This was a presentation I shared with medical students at the Association of Philippine Medical Colleges (APMC) student conference last February 6 in Davao. After my lecture, some students came up to me for pictures. I also met some students from St. Louis University in Baguio City who told me they were so excited to share what they had learned from me, with their classmates who were not able to attend. Continue reading

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#HAWMC: I Wish I Would Have Known

#HAWMC Day 30.

There’s a reason why we have the saying, “Hindsight is 20/20.” What do you wish you had known at the beginning of your patient journey that would have made it easier and less scary?

I differ from the rest of the #HAMWC community because I’m a doctor. I was a patient once but I’m ok now. The blogging prompt made me think though of how I talk to my patients about diabetes complications. Continue reading

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#HAWMC: Bye, Bye, Bye

#HAWMC Day 27.

Living with an illness, you are more likely to face people who don’t understand your daily struggles. Sometimes, these people can be inconsiderate and hurtful. Have you ever wanted to tell them how you really feel, but didn’t feel like you were able to? Now is your chance! Write an open letter to the people who have hurt you. What would you say to them? What lessons would you like them to learn?

Although I’ve had my share of health problems, I’ve been well! But most of the #HAWMC community as I’ve learned in the last few weeks are brave people coping with chronic illness. I wait with bated breath to see how many open letters in #HAWMC will be addressed to doctors. Continue reading

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#HAWMC: Make It A Great Day

#HAWMC Day 26.

Life is full of ups and downs. Sometimes, the type of day we have is out of our control, but other times, we can influence how our day is going. Come up with 5 tips for changing your frame of mind when you’re having a bad day!

Are doctors allowed to have a bad day? What’s a bad day like for me? I’m running late for clinic because I had to attend a meeting that was an absolute waste of my time (I’m one of those who believe that 80% of meetings can be avoided by using email!).  I need to get home early to my kids and I still have a roomful of patients. My husband, also a doctor, has finished his clinic and he’s waiting for me to finish so we can go home together. Just when I’m pressed for time, I get the more complicated cases. Whew! Continue reading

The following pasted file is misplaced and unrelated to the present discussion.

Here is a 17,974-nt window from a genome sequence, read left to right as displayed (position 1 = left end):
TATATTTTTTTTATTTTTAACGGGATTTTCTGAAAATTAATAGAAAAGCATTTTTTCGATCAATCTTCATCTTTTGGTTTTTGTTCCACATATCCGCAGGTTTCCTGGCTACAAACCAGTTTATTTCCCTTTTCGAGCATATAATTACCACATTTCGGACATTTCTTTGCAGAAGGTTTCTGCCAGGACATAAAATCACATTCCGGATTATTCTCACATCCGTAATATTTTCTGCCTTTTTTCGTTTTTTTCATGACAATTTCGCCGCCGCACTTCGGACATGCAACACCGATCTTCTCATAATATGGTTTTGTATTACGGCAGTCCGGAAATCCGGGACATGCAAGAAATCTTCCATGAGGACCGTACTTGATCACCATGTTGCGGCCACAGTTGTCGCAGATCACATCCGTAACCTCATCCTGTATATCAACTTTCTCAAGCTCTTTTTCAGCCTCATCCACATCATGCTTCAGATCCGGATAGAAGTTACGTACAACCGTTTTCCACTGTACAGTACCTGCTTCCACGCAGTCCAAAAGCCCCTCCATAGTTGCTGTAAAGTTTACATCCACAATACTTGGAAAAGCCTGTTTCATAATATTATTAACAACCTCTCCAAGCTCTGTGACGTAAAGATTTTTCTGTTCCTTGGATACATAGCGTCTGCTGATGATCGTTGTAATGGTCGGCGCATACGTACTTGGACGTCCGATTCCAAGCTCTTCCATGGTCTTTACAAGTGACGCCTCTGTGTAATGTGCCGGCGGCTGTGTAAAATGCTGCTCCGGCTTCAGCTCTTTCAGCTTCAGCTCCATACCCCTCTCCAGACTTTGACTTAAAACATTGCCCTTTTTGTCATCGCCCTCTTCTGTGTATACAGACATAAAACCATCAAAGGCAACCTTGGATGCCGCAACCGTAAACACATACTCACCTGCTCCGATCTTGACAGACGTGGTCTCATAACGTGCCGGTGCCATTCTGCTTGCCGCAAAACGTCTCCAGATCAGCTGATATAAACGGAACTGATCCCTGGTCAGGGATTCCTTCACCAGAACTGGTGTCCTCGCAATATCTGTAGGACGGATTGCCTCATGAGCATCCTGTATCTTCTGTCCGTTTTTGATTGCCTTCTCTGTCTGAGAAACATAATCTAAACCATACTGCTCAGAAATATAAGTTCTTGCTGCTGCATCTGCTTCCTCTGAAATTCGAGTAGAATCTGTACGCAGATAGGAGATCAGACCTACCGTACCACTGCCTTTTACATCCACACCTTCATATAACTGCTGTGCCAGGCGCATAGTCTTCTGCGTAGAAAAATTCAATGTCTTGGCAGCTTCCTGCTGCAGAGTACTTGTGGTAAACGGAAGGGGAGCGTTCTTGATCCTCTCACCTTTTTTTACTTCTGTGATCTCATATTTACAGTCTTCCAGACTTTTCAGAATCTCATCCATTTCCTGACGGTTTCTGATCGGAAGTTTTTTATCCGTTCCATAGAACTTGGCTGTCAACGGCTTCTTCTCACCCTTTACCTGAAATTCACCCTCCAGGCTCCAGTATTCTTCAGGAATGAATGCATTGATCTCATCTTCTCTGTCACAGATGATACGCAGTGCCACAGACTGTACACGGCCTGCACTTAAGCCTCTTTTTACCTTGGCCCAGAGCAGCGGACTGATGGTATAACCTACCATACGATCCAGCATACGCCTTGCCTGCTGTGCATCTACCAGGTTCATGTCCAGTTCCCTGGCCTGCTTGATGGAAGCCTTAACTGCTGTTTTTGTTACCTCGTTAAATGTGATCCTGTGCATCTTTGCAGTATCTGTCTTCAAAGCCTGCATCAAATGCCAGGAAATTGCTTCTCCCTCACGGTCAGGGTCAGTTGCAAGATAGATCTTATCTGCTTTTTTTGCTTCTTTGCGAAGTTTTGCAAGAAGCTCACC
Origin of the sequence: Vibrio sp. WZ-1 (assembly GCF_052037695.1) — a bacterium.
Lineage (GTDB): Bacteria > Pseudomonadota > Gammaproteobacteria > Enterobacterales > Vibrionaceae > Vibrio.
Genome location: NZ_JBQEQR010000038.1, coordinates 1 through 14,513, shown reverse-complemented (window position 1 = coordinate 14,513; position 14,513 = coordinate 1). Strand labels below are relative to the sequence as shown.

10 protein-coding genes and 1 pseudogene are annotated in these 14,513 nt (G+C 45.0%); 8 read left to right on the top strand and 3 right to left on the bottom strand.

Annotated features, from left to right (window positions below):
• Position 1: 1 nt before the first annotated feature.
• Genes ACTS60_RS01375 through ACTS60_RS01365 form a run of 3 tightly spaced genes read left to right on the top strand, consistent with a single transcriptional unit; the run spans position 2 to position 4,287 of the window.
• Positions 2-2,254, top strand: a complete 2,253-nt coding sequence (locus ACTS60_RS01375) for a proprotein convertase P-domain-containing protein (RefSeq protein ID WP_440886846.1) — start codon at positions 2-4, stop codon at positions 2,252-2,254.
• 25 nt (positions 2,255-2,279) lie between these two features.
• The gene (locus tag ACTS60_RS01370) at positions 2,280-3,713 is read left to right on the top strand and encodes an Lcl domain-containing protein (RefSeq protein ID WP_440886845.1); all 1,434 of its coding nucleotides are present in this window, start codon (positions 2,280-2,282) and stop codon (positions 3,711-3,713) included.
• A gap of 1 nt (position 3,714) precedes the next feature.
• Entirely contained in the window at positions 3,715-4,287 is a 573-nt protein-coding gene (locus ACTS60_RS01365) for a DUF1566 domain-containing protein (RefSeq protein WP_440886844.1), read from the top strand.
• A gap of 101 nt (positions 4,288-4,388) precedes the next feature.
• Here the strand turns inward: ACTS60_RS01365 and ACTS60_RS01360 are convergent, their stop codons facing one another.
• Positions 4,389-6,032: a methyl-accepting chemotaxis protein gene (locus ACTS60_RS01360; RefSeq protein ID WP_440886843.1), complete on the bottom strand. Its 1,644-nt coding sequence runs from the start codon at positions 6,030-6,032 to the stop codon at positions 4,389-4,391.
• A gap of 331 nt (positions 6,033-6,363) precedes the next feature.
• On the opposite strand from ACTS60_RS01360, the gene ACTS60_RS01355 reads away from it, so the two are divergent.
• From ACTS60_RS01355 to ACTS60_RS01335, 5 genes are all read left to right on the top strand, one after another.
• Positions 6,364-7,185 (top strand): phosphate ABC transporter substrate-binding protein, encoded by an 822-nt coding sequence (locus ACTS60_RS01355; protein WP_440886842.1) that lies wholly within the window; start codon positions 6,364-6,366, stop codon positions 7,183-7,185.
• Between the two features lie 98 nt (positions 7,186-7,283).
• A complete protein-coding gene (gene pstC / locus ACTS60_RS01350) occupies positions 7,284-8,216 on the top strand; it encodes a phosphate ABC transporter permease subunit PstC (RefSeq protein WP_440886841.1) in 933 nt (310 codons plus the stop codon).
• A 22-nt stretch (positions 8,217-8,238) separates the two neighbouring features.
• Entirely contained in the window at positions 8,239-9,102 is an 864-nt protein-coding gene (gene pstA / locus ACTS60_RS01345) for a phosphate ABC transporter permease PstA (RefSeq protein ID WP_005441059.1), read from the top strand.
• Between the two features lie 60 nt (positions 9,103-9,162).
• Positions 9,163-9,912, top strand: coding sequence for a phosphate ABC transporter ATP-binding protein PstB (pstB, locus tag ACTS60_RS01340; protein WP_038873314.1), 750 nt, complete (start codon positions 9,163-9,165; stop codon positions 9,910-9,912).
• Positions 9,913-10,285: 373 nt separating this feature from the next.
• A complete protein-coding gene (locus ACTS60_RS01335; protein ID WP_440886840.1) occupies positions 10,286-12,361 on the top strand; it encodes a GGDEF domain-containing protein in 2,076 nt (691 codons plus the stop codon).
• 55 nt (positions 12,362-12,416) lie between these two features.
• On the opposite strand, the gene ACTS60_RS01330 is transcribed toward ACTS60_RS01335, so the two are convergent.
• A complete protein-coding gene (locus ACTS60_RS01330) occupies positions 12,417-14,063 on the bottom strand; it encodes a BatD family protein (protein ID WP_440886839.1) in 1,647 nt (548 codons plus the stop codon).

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#HAWMC: The Continuing Saga of #HealthXPh

#HAWMC Day 23.

Write about whatever you like! Got a great story, opinion, or tip to share? Tell us here.

I was at the UPMAS CME last Wednesday where I talked about #HealthXPh. It was nostalgic, recalling how it all started December 2013. I told the audience right away – I’m a Twitter evangelist! #HealthXPH is a tweet chat I co-founded with Dr. Gia Sison, Dr. Narciso Tapia and Dr. Remo Aguilar. We’re on every Saturday 9 pm Manila time. Continue reading

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#HAWMC: Reflection

#HAWMC Day 21.

This is a day to reflect. For the WEGO Health family, we reflect on the inspiring and tireless work Health Activists do every day. Reflect on your journey today. What are your thoughts and hopes for the future?

Is the #HAWMC prescient? Now is a good time to recall my life goal and reflect on my earlier blog entry – the key to happiness. Continue reading

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#HAWMC: Life Goal

#HAWMC Day 16.

What’s one thing that your 10-year-old self thought you would do? Can you still do it? How would you approach it to make it happen?

At 10, I wanted to be a doctor. I’ve wanted to be a doctor for as long as I can remember! And I wanted to have it all – a career, loving husband, kids and the Nobel Prize … cue in a witch’s cackle. Continue reading

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#HealthXPH: Patient Peer Mentoring

I was browsing #HAWMC on Twitter and came across someone who said she is paying it forward by volunteering her time as a patient mentor for those newly-diagnosed with psoriasis. I googled the mentoring program of the National Psoriasis Foundation – it’s called Psoriasis One to One. There is a mentor page where one can find out more and choose a mentor based on their profiles. They are patients who have had psoriasis or psoriatic arthritis. Continue reading

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Consent for Medical Photos on Facebook

I’m a doctor and so it’s not surprising that I have many doctors on my list of Facebook friends. Not often but not as rare as I would want it to be, I’ve seen various photos I’d rather not see on my Facebook feed: a dismembered hand reattached, a humongous ovarian tumor, an eye socket with a knife sticking out of it, a patient unconscious on an operating table, patients in the background at the emergency room, and hands in bloodied surgical gloves around a draped boy’s body at circumcision missions. Continue reading

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What makes a five-star physician?

Throughout medical school I was told to strive towards becoming a five-star physician: clinician, educator, manager, researcher and social mobilizer. And so this is what I measure myself against when I turn introspective now on New Year’s eve. What have I accomplished as a clinician, educator, manager, researcher and social mobilizer in 2014? How can I become a better five-star physician in 2015? Continue reading